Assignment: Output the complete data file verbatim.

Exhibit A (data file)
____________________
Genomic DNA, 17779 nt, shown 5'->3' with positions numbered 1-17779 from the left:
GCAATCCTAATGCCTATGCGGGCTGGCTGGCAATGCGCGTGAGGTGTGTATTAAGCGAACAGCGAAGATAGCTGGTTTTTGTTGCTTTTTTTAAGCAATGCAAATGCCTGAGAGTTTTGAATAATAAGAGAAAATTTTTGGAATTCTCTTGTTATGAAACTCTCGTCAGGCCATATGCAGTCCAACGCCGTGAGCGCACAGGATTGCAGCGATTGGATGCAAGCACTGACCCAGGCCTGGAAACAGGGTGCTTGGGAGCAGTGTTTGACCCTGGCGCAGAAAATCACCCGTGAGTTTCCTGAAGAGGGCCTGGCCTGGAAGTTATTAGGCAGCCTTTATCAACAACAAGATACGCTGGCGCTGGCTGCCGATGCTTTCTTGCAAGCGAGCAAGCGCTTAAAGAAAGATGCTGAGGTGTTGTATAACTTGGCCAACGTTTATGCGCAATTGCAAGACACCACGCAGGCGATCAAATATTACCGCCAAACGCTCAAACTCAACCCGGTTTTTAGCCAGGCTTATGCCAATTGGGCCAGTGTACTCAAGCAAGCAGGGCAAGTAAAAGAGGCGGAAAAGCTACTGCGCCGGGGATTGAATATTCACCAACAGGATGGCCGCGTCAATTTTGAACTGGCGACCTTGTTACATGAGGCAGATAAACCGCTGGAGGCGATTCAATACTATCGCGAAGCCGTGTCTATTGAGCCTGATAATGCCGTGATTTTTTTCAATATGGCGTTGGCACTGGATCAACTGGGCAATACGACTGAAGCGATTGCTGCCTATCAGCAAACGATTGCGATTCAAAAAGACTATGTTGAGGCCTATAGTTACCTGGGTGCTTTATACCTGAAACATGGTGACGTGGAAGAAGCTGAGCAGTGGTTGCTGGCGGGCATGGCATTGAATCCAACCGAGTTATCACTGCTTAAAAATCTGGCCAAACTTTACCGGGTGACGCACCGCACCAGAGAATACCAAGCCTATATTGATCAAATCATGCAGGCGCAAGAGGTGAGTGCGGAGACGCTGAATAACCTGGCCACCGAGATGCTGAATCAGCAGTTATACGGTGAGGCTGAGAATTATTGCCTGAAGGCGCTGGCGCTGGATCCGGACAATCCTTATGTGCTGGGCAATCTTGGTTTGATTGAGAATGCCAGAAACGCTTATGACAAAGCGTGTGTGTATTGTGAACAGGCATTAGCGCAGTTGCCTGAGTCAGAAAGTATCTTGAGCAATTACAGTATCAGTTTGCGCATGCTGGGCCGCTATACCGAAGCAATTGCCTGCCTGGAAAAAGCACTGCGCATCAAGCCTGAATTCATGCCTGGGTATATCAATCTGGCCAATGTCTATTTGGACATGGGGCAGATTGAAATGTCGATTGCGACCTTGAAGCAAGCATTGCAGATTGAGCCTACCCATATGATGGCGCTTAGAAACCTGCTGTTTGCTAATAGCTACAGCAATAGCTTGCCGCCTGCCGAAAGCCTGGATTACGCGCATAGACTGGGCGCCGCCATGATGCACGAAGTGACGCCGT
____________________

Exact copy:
Genomic DNA, 17779 nt, shown 5'->3' with positions numbered 1-17779 from the left:
GCAATCCTAATGCCTATGCGGGCTGGCTGGCAATGCGCGTGAGGTGTGTATTAAGCGAACAGCGAAGATAGCTGGTTTTTGTTGCTTTTTTTAAGCAATGCAAATGCCTGAGAGTTTTGAATAATAAGAGAAAATTTTTGGAATTCTCTTGTTATGAAACTCTCGTCAGGCCATATGCAGTCCAACGCCGTGAGCGCACAGGATTGCAGCGATTGGATGCAAGCACTGACCCAGGCCTGGAAACAGGGTGCTTGGGAGCAGTGTTTGACCCTGGCGCAGAAAATCACCCGTGAGTTTCCTGAAGAGGGCCTGGCCTGGAAGTTATTAGGCAGCCTTTATCAACAACAAGATACGCTGGCGCTGGCTGCCGATGCTTTCTTGCAAGCGAGCAAGCGCTTAAAGAAAGATGCTGAGGTGTTGTATAACTTGGCCAACGTTTATGCGCAATTGCAAGACACCACGCAGGCGATCAAATATTACCGCCAAACGCTCAAACTCAACCCGGTTTTTAGCCAGGCTTATGCCAATTGGGCCAGTGTACTCAAGCAAGCAGGGCAAGTAAAAGAGGCGGAAAAGCTACTGCGCCGGGGATTGAATATTCACCAACAGGATGGCCGCGTCAATTTTGAACTGGCGACCTTGTTACATGAGGCAGATAAACCGCTGGAGGCGATTCAATACTATCGCGAAGCCGTGTCTATTGAGCCTGATAATGCCGTGATTTTTTTCAATATGGCGTTGGCACTGGATCAACTGGGCAATACGACTGAAGCGATTGCTGCCTATCAGCAAACGATTGCGATTCAAAAAGACTATGTTGAGGCCTATAGTTACCTGGGTGCTTTATACCTGAAACATGGTGACGTGGAAGAAGCTGAGCAGTGGTTGCTGGCGGGCATGGCATTGAATCCAACCGAGTTATCACTGCTTAAAAATCTGGCCAAACTTTACCGGGTGACGCACCGCACCAGAGAATACCAAGCCTATATTGATCAAATCATGCAGGCGCAAGAGGTGAGTGCGGAGACGCTGAATAACCTGGCCACCGAGATGCTGAATCAGCAGTTATACGGTGAGGCTGAGAATTATTGCCTGAAGGCGCTGGCGCTGGATCCGGACAATCCTTATGTGCTGGGCAATCTTGGTTTGATTGAGAATGCCAGAAACGCTTATGACAAAGCGTGTGTGTATTGTGAACAGGCATTAGCGCAGTTGCCTGAGTCAGAAAGTATCTTGAGCAATTACAGTATCAGTTTGCGCATGCTGGGCCGCTATACCGAAGCAATTGCCTGCCTGGAAAAAGCACTGCGCATCAAGCCTGAATTCATGCCTGGGTATATCAATCTGGCCAATGTCTATTTGGACATGGGGCAGATTGAAATGTCGATTGCGACCTTGAAGCAAGCATTGCAGATTGAGCCTACCCATATGATGGCGCTTAGAAACCTGCTGTTTGCTAATAGCTACAGCAATAGCTTGCCGCCTGCCGAAAGCCTGGATTACGCGCATAGACTGGGCGCCGCCATGATGCACGAAGTGACGCCGT